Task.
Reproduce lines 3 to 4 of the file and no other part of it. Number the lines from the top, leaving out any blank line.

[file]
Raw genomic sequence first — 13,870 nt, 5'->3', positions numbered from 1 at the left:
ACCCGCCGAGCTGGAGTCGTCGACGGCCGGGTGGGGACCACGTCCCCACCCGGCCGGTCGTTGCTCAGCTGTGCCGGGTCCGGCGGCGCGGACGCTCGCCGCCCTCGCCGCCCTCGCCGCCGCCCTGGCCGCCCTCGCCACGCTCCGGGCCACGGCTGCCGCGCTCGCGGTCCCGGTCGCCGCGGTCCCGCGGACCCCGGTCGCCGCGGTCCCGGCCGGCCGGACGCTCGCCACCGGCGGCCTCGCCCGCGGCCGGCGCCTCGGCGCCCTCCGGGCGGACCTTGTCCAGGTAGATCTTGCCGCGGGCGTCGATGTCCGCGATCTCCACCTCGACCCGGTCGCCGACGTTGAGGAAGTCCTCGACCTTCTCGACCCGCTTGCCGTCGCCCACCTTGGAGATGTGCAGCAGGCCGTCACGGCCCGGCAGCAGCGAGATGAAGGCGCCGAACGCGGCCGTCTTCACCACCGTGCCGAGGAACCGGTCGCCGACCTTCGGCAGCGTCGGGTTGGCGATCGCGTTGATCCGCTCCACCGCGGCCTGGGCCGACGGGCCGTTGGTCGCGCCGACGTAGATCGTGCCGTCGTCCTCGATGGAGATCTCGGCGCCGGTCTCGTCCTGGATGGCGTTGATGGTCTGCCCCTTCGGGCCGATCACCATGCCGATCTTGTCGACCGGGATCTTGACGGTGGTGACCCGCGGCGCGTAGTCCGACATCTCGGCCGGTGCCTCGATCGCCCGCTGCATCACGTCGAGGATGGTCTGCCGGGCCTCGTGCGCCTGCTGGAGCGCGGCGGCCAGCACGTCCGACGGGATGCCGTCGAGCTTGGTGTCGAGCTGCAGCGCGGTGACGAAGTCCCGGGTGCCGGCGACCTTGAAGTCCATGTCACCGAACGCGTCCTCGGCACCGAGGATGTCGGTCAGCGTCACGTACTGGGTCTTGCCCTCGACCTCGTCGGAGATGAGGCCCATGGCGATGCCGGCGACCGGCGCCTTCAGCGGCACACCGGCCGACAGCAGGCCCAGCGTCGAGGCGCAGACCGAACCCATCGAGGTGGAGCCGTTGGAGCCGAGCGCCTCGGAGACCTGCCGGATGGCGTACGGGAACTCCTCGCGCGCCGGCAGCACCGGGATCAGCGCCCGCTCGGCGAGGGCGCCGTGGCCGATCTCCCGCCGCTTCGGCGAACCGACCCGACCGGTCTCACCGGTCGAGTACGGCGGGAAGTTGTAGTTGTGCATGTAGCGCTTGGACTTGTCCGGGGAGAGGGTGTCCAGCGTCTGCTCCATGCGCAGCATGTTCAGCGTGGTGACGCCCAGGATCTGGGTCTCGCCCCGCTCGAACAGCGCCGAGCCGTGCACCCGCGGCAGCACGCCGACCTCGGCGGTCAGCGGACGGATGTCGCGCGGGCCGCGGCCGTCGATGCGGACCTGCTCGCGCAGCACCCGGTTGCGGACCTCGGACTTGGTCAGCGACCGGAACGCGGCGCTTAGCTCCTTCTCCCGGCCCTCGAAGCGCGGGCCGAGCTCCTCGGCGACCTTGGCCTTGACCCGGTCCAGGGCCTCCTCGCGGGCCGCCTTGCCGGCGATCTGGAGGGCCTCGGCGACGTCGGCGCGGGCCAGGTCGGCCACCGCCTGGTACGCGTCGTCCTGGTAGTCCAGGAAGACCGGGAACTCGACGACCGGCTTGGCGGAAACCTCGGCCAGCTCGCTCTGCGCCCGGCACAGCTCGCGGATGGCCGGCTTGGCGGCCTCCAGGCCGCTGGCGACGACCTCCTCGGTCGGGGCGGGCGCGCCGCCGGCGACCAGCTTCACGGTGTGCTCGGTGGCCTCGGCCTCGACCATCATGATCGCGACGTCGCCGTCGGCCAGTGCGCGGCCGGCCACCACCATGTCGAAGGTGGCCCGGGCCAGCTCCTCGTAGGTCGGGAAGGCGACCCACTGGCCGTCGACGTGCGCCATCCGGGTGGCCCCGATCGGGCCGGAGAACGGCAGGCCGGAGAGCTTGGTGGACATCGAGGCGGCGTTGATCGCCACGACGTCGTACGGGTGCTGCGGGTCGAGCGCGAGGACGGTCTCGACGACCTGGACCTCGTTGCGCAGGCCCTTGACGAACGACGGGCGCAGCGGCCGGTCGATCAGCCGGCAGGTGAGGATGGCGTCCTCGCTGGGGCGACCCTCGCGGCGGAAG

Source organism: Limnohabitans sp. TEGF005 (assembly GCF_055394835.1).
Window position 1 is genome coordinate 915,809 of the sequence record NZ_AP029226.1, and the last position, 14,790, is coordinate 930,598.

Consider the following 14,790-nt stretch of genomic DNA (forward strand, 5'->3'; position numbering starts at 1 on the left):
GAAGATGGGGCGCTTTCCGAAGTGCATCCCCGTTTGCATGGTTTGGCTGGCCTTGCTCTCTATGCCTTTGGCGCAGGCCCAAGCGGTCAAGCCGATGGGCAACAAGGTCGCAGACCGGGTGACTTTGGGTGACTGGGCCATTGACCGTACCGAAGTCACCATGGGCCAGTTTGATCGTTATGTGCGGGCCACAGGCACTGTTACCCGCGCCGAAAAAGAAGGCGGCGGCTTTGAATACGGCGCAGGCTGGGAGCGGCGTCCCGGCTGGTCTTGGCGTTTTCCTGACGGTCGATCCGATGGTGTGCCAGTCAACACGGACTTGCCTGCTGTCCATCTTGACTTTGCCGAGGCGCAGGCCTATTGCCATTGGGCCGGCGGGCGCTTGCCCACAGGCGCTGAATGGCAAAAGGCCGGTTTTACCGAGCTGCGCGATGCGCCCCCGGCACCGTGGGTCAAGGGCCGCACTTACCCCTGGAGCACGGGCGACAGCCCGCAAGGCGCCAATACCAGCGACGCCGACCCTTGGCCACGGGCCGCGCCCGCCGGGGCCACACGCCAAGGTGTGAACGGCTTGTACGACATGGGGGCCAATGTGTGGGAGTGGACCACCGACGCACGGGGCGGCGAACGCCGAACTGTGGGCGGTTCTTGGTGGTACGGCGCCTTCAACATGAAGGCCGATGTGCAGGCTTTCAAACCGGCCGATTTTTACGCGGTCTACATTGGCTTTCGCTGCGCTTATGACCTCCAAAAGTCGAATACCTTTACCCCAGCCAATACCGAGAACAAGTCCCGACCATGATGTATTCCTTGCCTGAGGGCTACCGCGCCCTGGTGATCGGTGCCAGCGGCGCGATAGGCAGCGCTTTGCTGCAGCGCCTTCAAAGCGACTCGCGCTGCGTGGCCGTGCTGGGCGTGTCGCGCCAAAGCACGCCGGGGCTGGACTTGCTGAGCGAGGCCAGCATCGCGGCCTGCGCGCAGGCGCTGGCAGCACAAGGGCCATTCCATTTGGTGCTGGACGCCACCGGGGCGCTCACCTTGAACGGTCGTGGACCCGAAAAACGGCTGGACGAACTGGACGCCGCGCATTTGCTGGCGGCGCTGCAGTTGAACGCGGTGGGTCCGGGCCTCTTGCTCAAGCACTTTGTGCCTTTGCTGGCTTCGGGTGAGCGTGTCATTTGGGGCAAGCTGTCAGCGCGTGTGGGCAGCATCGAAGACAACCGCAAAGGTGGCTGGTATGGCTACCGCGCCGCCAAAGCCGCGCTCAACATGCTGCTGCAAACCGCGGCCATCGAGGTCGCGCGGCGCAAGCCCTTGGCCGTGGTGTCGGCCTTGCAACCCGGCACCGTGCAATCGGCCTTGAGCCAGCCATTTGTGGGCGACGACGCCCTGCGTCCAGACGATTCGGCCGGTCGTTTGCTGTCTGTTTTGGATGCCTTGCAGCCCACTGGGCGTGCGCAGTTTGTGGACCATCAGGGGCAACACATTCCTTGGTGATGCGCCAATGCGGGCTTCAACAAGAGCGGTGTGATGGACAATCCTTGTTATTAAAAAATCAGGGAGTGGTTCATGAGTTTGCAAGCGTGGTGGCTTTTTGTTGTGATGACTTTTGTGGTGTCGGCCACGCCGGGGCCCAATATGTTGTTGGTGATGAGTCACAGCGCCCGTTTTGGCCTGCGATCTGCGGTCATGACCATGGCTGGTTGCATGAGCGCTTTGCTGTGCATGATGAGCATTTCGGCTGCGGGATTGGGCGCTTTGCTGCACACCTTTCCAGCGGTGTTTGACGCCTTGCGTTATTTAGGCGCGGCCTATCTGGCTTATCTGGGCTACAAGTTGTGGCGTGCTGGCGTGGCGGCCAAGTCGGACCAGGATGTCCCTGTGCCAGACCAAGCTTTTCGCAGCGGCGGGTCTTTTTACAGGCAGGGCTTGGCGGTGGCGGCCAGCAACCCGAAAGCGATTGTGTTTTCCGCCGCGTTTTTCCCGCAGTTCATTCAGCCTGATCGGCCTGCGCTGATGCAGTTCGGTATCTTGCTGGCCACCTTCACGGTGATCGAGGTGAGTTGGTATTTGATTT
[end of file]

Source organism: Limnohabitans sp. TEGF005 (assembly GCF_055394835.1).
Window position 1 is genome coordinate 915,809 of the sequence record NZ_AP029226.1, and the last position, 14,790, is coordinate 930,598.